You might notice, as well, that TARP was a lot bigger than the difference between $200 billion and what they had budgeted too–and if you look at the rest of that article, I think you’ll find that he’s talking about using a lot of the balance for deficit reduction.

    1. By the way, I’m a big fan of deficit reduction, but I think I’d rather spend it on a jobs program, at this point, rather than squander it on gold to back up the currency.

      Can you imagine if our leaders were so stupid as to squander tax payer money on gold, at these prices, when the world’s still willing to lend to us for ten years at 3.38%?

      1. Re: Ken,

        Government expenditures do not create jobs. If you talk about government jobs, those are not productive, i.e. they are a waste of resources.

        1. I’m not in favor of this jobs bill or any other jobs bill, but there is some stimulative effect to the economy.

          I was comparing that to the purchase of gold.

          And as dumb as the jobs bill is, I’d rather they use our money for that than squander it on gold.

          But, yeah, I know. Jobs bills suck.

  8. During the economic policy speech he just wrapped up, President Obama said that the Troubled Assets Relief Program (TARP) “is going to reap billions in profits.”

    And here I thought that profits were a “bad thing.”

    Barrack Hussein Obama – Hmm, hmm, hmm.

  9. Step 1: Plan to lose 300+ Billion taxpayer dollars investing in toxic assets.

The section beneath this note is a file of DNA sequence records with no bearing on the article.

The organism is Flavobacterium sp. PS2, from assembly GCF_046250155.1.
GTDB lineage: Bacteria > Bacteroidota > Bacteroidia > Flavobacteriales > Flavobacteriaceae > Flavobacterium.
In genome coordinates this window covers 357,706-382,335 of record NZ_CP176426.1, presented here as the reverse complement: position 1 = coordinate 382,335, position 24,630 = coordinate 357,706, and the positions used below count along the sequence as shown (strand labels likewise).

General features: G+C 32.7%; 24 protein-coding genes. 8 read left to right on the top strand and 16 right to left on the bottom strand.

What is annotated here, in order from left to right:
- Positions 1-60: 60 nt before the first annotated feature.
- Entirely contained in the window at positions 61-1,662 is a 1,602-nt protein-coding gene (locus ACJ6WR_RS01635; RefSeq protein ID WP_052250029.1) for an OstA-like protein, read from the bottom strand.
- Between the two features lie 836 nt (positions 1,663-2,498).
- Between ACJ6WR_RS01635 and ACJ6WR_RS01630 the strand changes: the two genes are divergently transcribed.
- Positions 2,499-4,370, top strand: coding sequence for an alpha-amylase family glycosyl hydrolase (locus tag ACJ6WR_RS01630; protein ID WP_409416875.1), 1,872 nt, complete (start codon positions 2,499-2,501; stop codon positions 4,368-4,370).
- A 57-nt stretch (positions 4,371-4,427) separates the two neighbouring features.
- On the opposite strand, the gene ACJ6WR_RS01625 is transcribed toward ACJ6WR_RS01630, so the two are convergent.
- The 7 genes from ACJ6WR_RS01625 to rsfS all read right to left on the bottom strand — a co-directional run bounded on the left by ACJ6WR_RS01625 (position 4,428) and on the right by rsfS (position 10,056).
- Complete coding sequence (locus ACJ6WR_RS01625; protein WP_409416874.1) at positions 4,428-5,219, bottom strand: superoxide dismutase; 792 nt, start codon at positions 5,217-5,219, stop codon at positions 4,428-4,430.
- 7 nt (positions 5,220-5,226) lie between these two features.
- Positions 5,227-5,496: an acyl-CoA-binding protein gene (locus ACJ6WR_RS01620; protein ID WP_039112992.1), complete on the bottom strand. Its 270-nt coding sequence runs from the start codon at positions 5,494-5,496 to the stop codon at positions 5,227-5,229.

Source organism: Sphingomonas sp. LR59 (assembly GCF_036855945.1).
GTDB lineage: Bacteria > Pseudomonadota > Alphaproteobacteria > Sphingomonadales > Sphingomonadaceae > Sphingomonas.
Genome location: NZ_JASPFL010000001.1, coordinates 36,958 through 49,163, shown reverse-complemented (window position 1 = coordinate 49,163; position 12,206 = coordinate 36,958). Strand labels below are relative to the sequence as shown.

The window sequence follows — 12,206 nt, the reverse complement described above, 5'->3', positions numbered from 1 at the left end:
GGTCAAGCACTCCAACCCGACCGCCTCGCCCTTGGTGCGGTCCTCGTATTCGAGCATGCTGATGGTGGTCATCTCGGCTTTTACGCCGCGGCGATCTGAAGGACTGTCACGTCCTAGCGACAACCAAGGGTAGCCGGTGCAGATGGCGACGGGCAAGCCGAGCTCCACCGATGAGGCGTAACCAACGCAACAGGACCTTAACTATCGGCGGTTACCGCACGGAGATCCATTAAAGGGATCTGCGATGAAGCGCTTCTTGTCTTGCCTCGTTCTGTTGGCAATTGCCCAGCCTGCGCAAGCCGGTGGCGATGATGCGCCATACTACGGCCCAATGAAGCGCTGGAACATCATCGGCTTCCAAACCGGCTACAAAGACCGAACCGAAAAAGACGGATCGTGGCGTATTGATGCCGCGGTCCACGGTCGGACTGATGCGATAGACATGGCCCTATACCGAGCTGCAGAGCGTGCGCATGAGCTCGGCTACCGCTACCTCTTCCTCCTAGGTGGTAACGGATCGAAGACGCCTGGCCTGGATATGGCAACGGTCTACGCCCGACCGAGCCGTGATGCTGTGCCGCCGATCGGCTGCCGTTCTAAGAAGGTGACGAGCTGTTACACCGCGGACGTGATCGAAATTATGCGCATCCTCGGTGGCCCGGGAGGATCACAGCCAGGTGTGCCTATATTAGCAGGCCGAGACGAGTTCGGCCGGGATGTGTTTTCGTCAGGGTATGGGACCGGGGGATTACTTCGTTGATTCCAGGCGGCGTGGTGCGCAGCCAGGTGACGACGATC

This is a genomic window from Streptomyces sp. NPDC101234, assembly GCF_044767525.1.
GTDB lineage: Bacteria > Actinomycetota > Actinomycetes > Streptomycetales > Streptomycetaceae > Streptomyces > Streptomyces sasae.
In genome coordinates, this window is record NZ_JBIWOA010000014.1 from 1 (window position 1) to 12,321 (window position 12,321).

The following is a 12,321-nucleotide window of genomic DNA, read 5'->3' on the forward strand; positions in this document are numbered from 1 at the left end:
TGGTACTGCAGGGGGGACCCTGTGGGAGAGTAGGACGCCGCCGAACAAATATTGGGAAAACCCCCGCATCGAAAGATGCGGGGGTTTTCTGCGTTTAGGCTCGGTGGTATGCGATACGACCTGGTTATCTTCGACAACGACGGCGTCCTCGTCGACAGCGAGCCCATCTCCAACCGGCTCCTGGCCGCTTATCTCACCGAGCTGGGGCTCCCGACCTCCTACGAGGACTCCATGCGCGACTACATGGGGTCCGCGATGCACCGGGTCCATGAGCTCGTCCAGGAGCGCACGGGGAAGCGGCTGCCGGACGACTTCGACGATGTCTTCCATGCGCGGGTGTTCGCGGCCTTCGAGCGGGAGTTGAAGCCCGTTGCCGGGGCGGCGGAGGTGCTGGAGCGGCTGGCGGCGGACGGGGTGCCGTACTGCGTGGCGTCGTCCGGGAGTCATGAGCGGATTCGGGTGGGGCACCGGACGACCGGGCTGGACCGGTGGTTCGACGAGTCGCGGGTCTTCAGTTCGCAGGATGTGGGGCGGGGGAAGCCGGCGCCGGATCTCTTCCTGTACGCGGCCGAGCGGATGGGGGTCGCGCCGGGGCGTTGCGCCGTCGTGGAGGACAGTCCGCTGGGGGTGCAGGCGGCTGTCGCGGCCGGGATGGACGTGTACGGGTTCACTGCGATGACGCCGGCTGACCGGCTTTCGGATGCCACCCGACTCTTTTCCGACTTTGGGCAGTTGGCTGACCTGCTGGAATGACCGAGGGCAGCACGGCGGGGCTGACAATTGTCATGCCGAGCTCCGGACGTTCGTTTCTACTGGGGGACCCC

Step 2: Use windfall from any unrealized losses to buy several thousand tons of insulation as a free giveaway with select recipients’ deliveries of government cheese.

    Step 3: ????

    Step 4: Profit!

  10. How on earth did those financial institutes make all that money? Investing in solar panels. That’s fantastic. I just got through finishing a business plan whereby I borrow money from my friends and family at 0% interest and then loan it back to them at higher rates, then repay them with my profits. Any takers?

  11. “A teleological school of thought is one that holds all things to be designed for or directed toward a final result, that there is an inherent purpose or final cause for all that exists.”

    So Obama believes in Intellegent Design?

    1. No, he simply believes his designs are intelligent…

      … and I have to stress the point, that’s his belief.

    2. It’s the same sort of logical flaw. The principle is called entelechy and it leads to crap like misunderstanding the notion of market failures and say stupidities like “the free market will never provide free health care!” like it is a profundity. The market has no outcomes built in to it. Evolution has no outcomes built in it to.